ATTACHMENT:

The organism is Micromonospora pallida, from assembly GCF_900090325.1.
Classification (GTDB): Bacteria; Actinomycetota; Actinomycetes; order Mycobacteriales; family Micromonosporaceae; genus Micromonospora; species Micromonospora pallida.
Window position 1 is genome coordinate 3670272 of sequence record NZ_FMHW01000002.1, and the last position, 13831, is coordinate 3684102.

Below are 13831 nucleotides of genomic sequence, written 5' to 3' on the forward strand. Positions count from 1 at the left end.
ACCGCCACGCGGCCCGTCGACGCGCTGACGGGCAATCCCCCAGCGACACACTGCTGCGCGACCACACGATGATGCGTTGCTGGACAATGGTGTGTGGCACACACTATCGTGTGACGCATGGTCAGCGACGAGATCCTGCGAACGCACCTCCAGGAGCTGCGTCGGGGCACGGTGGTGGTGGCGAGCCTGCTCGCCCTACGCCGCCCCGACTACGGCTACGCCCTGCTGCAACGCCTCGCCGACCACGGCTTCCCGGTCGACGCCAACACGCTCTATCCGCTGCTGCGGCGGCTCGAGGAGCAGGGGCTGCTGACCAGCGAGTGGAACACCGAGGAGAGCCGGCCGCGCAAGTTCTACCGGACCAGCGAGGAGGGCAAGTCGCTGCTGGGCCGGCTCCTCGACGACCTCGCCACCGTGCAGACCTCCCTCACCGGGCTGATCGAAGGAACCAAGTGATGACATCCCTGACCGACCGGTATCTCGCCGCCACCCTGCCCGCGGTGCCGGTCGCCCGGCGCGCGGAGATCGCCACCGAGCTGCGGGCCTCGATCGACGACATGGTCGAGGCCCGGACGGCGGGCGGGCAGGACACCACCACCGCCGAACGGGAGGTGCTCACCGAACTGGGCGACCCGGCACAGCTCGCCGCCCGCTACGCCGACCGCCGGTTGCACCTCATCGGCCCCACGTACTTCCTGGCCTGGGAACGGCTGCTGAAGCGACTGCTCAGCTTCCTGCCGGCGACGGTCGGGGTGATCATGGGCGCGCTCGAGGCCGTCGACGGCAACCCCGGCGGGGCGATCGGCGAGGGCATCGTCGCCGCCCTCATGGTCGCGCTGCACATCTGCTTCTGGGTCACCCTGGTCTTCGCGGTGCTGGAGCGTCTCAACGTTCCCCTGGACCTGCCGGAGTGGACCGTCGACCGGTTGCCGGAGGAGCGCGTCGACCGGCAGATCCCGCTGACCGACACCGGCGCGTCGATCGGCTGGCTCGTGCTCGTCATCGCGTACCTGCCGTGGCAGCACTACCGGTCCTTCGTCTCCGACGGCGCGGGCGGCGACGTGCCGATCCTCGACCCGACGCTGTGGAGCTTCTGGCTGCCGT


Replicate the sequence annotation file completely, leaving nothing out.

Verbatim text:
The organism is Micromonospora pallida, from assembly GCF_900090325.1.
Classification (GTDB): Bacteria; Actinomycetota; Actinomycetes; order Mycobacteriales; family Micromonosporaceae; genus Micromonospora; species Micromonospora pallida.
Window position 1 is genome coordinate 3670272 of sequence record NZ_FMHW01000002.1, and the last position, 13831, is coordinate 3684102.

Below are 13831 nucleotides of genomic sequence, written 5' to 3' on the forward strand. Positions count from 1 at the left end.
ACCGCCACGCGGCCCGTCGACGCGCTGACGGGCAATCCCCCAGCGACACACTGCTGCGCGACCACACGATGATGCGTTGCTGGACAATGGTGTGTGGCACACACTATCGTGTGACGCATGGTCAGCGACGAGATCCTGCGAACGCACCTCCAGGAGCTGCGTCGGGGCACGGTGGTGGTGGCGAGCCTGCTCGCCCTACGCCGCCCCGACTACGGCTACGCCCTGCTGCAACGCCTCGCCGACCACGGCTTCCCGGTCGACGCCAACACGCTCTATCCGCTGCTGCGGCGGCTCGAGGAGCAGGGGCTGCTGACCAGCGAGTGGAACACCGAGGAGAGCCGGCCGCGCAAGTTCTACCGGACCAGCGAGGAGGGCAAGTCGCTGCTGGGCCGGCTCCTCGACGACCTCGCCACCGTGCAGACCTCCCTCACCGGGCTGATCGAAGGAACCAAGTGATGACATCCCTGACCGACCGGTATCTCGCCGCCACCCTGCCCGCGGTGCCGGTCGCCCGGCGCGCGGAGATCGCCACCGAGCTGCGGGCCTCGATCGACGACATGGTCGAGGCCCGGACGGCGGGCGGGCAGGACACCACCACCGCCGAACGGGAGGTGCTCACCGAACTGGGCGACCCGGCACAGCTCGCCGCCCGCTACGCCGACCGCCGGTTGCACCTCATCGGCCCCACGTACTTCCTGGCCTGGGAACGGCTGCTGAAGCGACTGCTCAGCTTCCTGCCGGCGACGGTCGGGGTGATCATGGGCGCGCTCGAGGCCGTCGACGGCAACCCCGGCGGGGCGATCGGCGAGGGCATCGTCGCCGCCCTCATGGTCGCGCTGCACATCTGCTTCTGGGTCACCCTGGTCTTCGCGGTGCTGGAGCGTCTCAACGTTCCCCTGGACCTGCCGGAGTGGACCGTCGACCGGTTGCCGGAGGAGCGCGTCGACCGGCAGATCCCGCTGACCGACACCGGCGCGTCGATCGGCTGGCTCGTGCTCGTCATCGCGTACCTGCCGTGGCAGCACTACCGGTCCTTCGTCTCCGACGGCGCGGGCGGCGACGTGCCGATCCTCGACCCGACGCTGTGGAGCTTCTGGCTGCCGT